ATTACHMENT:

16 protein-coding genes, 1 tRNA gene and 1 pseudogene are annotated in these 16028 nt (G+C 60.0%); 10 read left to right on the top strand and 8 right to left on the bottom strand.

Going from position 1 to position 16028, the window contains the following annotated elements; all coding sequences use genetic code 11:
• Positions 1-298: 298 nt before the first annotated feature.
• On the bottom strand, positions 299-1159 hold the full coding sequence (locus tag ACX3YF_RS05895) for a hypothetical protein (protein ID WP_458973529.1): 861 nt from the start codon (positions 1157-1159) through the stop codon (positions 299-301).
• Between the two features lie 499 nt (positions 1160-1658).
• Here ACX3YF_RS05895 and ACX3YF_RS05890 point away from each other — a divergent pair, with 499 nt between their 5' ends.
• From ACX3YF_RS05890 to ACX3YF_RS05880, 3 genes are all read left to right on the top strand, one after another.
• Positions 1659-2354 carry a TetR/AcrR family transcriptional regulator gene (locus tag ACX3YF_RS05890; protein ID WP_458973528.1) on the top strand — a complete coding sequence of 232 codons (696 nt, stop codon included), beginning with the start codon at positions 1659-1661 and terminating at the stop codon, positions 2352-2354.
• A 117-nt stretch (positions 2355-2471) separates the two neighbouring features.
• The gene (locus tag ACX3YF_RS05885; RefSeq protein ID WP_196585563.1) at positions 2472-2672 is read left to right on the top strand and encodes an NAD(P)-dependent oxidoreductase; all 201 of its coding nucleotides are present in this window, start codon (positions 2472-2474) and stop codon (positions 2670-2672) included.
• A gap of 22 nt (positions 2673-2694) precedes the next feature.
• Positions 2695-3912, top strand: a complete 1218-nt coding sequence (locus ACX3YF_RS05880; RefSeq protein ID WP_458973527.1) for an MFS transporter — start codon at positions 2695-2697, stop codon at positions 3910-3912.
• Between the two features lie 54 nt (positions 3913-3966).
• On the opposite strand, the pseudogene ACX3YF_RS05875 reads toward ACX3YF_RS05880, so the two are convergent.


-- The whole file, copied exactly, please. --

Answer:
16 protein-coding genes, 1 tRNA gene and 1 pseudogene are annotated in these 16028 nt (G+C 60.0%); 10 read left to right on the top strand and 8 right to left on the bottom strand.

Going from position 1 to position 16028, the window contains the following annotated elements; all coding sequences use genetic code 11:
• Positions 1-298: 298 nt before the first annotated feature.
• On the bottom strand, positions 299-1159 hold the full coding sequence (locus tag ACX3YF_RS05895) for a hypothetical protein (protein ID WP_458973529.1): 861 nt from the start codon (positions 1157-1159) through the stop codon (positions 299-301).
• Between the two features lie 499 nt (positions 1160-1658).
• Here ACX3YF_RS05895 and ACX3YF_RS05890 point away from each other — a divergent pair, with 499 nt between their 5' ends.
• From ACX3YF_RS05890 to ACX3YF_RS05880, 3 genes are all read left to right on the top strand, one after another.
• Positions 1659-2354 carry a TetR/AcrR family transcriptional regulator gene (locus tag ACX3YF_RS05890; protein ID WP_458973528.1) on the top strand — a complete coding sequence of 232 codons (696 nt, stop codon included), beginning with the start codon at positions 1659-1661 and terminating at the stop codon, positions 2352-2354.
• A 117-nt stretch (positions 2355-2471) separates the two neighbouring features.
• The gene (locus tag ACX3YF_RS05885; RefSeq protein ID WP_196585563.1) at positions 2472-2672 is read left to right on the top strand and encodes an NAD(P)-dependent oxidoreductase; all 201 of its coding nucleotides are present in this window, start codon (positions 2472-2474) and stop codon (positions 2670-2672) included.
• A gap of 22 nt (positions 2673-2694) precedes the next feature.
• Positions 2695-3912, top strand: a complete 1218-nt coding sequence (locus ACX3YF_RS05880; RefSeq protein ID WP_458973527.1) for an MFS transporter — start codon at positions 2695-2697, stop codon at positions 3910-3912.
• Between the two features lie 54 nt (positions 3913-3966).
• On the opposite strand, the pseudogene ACX3YF_RS05875 reads toward ACX3YF_RS05880, so the two are convergent.